Polyploidy means that two or more complete sets of chromosomes of the same (autopolyploid) or different (allopolyploid) genomes are present in the same nucleus. It is a prominent and significant process in plant evolution [1
]. Polyploidy has been considered important in conferring adaptive value to some cultivated species by increasing the allelic diversity, maintaining genome-wide heterozygosity and allowing the emergence of novel phenotypic variation [3
]. The stages of polyploid formation usually include reproductive isolation from the progenitors, resulting in severe genetic bottlenecks. However, as most polyploid species have been formed recurrently from their wild progenitors [7
], a moderate level of polymorphism has been kept in polyploid plants. Peanut (Arachis hypogaea
L.) is an allotetraploid (2n = 4x = 40) native from South America with an AB genome. In contrast to the recurrent formation of several polyploid species, the allopolyploid structure of cultivated peanut is likely derived from a single hybridization between two wild diploid species followed by chromosome doubling [8
]. Consequently, its monophyletic origin and domestication effects have greatly narrowed the genetic basis of the cultigen.
The peanut primary gene pool comprises elite breeding lines and landraces of the cultivated species A. hypogaea
and A. monticola
, a closely related wild tetraploid species of cultivated peanut [9
]. Although a large amount of phenotypic variation is conspicuous in this gene pool, only a limited level of DNA polymorphism between genotypes has been observed [10
]. With the increase of the number of molecular markers, efforts have been invested for developing genetic maps [15
]. QTLs for physiological parameters and yield component traits linked with drought tolerance have recently been reported [17
]. However, there has still been little progress on the integration of molecular markers in intraspecific peanut breeding programmes despite the challenge to obtain new varieties with resistance to diseases and tolerance to abiotic stresses.
The secondary gene pool of cultivated peanut mainly comprises wild diploid species (2n = 2x = 20) and represents an important source of novel alleles that can be used to improve the cultigen. Extensive work has been done to characterize genetic relationships between species of this gene pool and cultivated peanut using molecular markers [18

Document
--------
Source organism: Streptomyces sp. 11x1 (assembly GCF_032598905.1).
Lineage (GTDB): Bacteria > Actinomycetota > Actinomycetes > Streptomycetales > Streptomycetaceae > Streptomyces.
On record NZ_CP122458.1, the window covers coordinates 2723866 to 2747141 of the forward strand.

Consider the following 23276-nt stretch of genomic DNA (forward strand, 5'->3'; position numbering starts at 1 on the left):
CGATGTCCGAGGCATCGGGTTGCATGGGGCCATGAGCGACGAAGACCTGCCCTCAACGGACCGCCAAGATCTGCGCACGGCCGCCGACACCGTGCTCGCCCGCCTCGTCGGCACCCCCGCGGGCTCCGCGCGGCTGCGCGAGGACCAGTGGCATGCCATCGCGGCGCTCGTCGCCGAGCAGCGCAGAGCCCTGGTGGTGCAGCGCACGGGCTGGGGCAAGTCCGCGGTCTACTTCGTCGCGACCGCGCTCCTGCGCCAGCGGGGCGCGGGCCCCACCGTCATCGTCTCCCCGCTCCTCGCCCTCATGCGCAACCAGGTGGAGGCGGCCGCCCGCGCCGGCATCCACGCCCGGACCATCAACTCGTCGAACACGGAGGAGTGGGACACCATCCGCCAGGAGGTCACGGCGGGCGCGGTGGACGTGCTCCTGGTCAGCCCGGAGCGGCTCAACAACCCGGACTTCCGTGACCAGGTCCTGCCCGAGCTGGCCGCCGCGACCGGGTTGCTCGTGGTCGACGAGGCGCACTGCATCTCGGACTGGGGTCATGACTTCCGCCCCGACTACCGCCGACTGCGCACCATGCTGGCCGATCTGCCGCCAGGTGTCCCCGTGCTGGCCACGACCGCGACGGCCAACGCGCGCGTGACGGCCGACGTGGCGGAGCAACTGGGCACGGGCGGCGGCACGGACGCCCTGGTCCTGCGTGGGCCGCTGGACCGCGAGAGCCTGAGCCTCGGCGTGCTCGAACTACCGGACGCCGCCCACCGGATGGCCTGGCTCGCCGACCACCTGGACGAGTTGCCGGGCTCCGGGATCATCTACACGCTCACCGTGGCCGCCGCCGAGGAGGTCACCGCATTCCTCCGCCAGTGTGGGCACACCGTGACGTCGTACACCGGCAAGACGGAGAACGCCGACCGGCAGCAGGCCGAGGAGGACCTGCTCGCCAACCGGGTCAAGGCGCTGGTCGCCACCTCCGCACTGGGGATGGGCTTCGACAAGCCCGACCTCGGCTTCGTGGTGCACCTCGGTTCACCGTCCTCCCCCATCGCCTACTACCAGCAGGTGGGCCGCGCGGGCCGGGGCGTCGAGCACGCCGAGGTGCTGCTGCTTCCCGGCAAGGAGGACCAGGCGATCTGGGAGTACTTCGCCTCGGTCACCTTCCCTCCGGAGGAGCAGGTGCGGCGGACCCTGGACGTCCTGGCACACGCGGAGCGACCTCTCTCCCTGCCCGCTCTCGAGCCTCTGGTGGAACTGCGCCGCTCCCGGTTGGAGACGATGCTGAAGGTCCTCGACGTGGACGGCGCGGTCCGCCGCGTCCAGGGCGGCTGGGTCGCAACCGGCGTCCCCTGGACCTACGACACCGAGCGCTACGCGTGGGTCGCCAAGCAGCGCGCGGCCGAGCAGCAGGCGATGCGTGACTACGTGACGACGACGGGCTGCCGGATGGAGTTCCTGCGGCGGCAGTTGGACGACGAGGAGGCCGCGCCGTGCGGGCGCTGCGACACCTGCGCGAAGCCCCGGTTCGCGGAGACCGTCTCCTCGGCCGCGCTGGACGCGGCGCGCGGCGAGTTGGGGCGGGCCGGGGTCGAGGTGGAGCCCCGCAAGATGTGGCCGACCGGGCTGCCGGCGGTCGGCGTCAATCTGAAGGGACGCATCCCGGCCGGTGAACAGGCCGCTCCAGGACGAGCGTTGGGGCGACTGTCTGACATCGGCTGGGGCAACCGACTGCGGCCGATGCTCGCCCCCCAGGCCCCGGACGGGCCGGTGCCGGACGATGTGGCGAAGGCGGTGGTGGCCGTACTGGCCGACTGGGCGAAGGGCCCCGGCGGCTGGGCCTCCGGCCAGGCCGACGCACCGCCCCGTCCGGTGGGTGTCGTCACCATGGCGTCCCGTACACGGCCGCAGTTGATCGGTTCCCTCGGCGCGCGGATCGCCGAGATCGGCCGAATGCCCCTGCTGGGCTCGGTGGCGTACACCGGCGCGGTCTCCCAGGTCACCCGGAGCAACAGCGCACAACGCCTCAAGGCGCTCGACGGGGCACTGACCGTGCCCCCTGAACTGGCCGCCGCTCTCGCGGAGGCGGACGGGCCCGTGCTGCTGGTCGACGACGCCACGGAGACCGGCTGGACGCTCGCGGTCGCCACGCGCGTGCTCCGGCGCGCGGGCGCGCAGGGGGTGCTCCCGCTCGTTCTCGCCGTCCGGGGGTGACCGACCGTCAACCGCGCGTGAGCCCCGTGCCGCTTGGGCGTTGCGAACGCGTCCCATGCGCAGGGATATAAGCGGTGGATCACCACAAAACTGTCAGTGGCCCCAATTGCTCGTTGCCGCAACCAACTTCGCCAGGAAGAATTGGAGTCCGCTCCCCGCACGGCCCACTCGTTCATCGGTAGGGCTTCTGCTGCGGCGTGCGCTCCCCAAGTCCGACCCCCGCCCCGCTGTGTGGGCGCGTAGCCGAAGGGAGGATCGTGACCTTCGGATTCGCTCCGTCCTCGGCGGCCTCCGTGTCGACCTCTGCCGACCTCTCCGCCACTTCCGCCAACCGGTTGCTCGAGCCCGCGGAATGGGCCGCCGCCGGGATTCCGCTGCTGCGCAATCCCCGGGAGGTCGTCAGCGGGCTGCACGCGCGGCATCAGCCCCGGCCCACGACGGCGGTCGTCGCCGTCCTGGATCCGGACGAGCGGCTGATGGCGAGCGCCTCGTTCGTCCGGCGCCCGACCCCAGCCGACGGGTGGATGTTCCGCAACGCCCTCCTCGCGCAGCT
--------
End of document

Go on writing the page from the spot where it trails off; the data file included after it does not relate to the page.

] and cytogenetics [24
]. Several wild diploid species have been hypothesized as the possible ancestors of the cultivated species. Recent studies have proposed A. duranensis
(A genome) and A. ipaensis
(B genome) as the most probable wild progenitors [24
]. Favero et al.
] produced a synthetic amphidiploid resulting from a cross between A. ipaensis
and A. duranensis
and doubling of the chromosome number. This amphidiploid has produced fertile hybrids when crossed with each of the botanical varieties of A. hypogaea
. Furthermore, resistances to several diseases have been identified in wild species [30
] and QTLs for disease resistance were recently mapped in a cross involving wild diploid species [34
]. Introgression of disease resistance genes from the wild diploid species A. cardenasii
into an elite peanut variety has also been reported [35
]. However, the effective transfer of genes from peanut wild species to cultivated species was reported to be labor intensive [37
] and the introgression of genes involved in the variation of complex traits such as yield has to our knowledge never been reported. Hence, genetic variation existing in wild species remains largely underexploited.